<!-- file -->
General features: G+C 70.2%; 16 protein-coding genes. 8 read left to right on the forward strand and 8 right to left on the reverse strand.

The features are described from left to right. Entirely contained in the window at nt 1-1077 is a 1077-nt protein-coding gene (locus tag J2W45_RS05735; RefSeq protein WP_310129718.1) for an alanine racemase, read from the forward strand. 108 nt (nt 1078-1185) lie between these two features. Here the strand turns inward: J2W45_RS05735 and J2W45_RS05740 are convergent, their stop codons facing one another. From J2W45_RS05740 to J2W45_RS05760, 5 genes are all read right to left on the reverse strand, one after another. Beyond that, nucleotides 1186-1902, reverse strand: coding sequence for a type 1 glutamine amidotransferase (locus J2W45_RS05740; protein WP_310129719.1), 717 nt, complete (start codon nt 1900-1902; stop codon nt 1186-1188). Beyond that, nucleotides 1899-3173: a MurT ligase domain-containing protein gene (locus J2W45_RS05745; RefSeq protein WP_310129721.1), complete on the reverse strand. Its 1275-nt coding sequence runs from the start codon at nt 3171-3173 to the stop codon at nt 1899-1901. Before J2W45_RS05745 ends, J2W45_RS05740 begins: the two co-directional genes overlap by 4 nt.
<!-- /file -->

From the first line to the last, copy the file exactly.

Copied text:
General features: G+C 70.2%; 16 protein-coding genes. 8 read left to right on the forward strand and 8 right to left on the reverse strand.

The features are described from left to right. Entirely contained in the window at nt 1-1077 is a 1077-nt protein-coding gene (locus tag J2W45_RS05735; RefSeq protein WP_310129718.1) for an alanine racemase, read from the forward strand. 108 nt (nt 1078-1185) lie between these two features. Here the strand turns inward: J2W45_RS05735 and J2W45_RS05740 are convergent, their stop codons facing one another. From J2W45_RS05740 to J2W45_RS05760, 5 genes are all read right to left on the reverse strand, one after another. Beyond that, nucleotides 1186-1902, reverse strand: coding sequence for a type 1 glutamine amidotransferase (locus J2W45_RS05740; protein WP_310129719.1), 717 nt, complete (start codon nt 1900-1902; stop codon nt 1186-1188). Beyond that, nucleotides 1899-3173: a MurT ligase domain-containing protein gene (locus J2W45_RS05745; RefSeq protein WP_310129721.1), complete on the reverse strand. Its 1275-nt coding sequence runs from the start codon at nt 3171-3173 to the stop codon at nt 1899-1901. Before J2W45_RS05745 ends, J2W45_RS05740 begins: the two co-directional genes overlap by 4 nt.